Chris Chafe is a composer/ cellist / music researcher with an interest in computer music composition and interactive performance. He has been a long-term denizen of the Center for Computer Research in Music and Acoustics, Stanford University where he directs the center and teaches computer music courses. His doctorate in music composition was completed at Stanford in 1983 with prior degrees in music from the University of California at San Diego and Antioch College. Two yearlong research periods were spent at IRCAM, and the Banff Center for the Arts developing methods for computer sound synthesis based on physical models of musical instrument mechanics. A current project, "SoundWIRE", explores musical collaboration and network evaluation using high-speed internets for high-quality sound.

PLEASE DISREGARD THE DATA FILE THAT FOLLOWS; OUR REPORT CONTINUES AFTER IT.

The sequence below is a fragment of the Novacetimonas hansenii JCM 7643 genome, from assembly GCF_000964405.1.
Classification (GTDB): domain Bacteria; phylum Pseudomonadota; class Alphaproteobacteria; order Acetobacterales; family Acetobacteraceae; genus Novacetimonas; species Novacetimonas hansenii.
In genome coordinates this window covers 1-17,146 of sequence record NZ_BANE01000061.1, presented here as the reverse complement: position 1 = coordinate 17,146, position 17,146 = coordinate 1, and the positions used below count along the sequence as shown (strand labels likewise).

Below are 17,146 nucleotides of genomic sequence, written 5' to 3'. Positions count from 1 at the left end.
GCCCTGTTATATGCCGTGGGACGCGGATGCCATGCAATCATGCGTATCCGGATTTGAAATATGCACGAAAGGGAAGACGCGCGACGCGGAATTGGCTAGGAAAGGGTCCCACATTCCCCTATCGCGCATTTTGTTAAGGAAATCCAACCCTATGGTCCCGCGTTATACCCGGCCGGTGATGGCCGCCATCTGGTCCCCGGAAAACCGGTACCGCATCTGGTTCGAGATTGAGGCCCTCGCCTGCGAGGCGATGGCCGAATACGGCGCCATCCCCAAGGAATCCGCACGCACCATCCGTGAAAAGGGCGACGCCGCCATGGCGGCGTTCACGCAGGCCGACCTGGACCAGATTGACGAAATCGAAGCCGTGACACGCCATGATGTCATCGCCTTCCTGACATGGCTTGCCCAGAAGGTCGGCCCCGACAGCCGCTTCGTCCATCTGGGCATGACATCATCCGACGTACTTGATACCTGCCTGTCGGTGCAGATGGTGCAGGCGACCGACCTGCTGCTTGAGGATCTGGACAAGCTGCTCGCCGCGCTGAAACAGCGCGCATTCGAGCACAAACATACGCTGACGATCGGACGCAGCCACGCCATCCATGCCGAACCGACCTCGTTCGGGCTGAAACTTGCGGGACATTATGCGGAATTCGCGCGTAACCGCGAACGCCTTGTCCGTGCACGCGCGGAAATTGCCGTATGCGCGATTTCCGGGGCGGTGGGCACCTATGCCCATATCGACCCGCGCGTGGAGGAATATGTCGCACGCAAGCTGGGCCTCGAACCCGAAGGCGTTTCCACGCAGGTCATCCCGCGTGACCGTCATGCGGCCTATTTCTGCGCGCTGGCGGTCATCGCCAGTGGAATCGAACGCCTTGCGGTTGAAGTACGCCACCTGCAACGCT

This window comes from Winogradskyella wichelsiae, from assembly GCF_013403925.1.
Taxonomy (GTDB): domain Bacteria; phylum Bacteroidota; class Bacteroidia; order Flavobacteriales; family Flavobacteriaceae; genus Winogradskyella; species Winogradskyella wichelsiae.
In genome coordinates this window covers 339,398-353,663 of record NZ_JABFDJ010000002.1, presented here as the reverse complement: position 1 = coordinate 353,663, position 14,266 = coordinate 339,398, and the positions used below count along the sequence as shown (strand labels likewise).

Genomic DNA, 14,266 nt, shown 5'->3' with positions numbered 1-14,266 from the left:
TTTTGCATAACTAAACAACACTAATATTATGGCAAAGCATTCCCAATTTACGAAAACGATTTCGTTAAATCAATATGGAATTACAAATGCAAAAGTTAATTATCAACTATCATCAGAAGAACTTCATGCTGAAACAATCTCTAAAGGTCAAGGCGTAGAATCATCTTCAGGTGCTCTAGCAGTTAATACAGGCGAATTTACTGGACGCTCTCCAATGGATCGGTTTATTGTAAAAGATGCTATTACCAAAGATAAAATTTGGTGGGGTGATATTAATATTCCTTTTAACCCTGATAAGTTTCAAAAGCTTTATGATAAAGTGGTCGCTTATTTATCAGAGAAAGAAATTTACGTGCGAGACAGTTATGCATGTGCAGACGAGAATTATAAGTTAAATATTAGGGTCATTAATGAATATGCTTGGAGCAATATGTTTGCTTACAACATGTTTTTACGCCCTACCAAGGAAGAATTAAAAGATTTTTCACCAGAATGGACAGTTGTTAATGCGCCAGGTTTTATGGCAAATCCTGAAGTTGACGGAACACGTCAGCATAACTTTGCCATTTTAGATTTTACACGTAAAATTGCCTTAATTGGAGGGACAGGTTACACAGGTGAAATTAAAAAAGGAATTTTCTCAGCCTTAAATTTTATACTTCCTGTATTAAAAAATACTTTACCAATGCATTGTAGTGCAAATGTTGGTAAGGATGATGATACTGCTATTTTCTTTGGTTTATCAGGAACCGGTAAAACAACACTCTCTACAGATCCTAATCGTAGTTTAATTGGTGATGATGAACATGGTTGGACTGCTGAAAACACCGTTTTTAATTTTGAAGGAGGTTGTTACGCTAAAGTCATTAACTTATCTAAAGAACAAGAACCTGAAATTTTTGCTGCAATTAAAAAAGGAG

Ge Wang received his B.S. in 2000 in Computer Science from Duke University, PhD in 2007 (hopefully!) in Computer Science (adviser Perry Cook) from Princeton University, and is currently an assistant professor in the Center for Computer Research in Music and Acoustics (CCRMA) at Stanford University. His research interests include real-time software systems for computer music, programming languages, visualization, new performance ensembles (e.g., laptop orchestras) and paradigms (e.g., live coding), interfaces for human-computer interaction, pedagogical methodologies at the intersection of computer science and computer music. Ge is the chief architect of the ChucK audio programming language and the Audicle environment. He is a founding developer and co-director of the Princeton Laptop Orchestra (PLOrk), and a co-creator of the TAPESTREA sound design environment. Ge composes and performs via various electro-acoustic and computer-mediated means.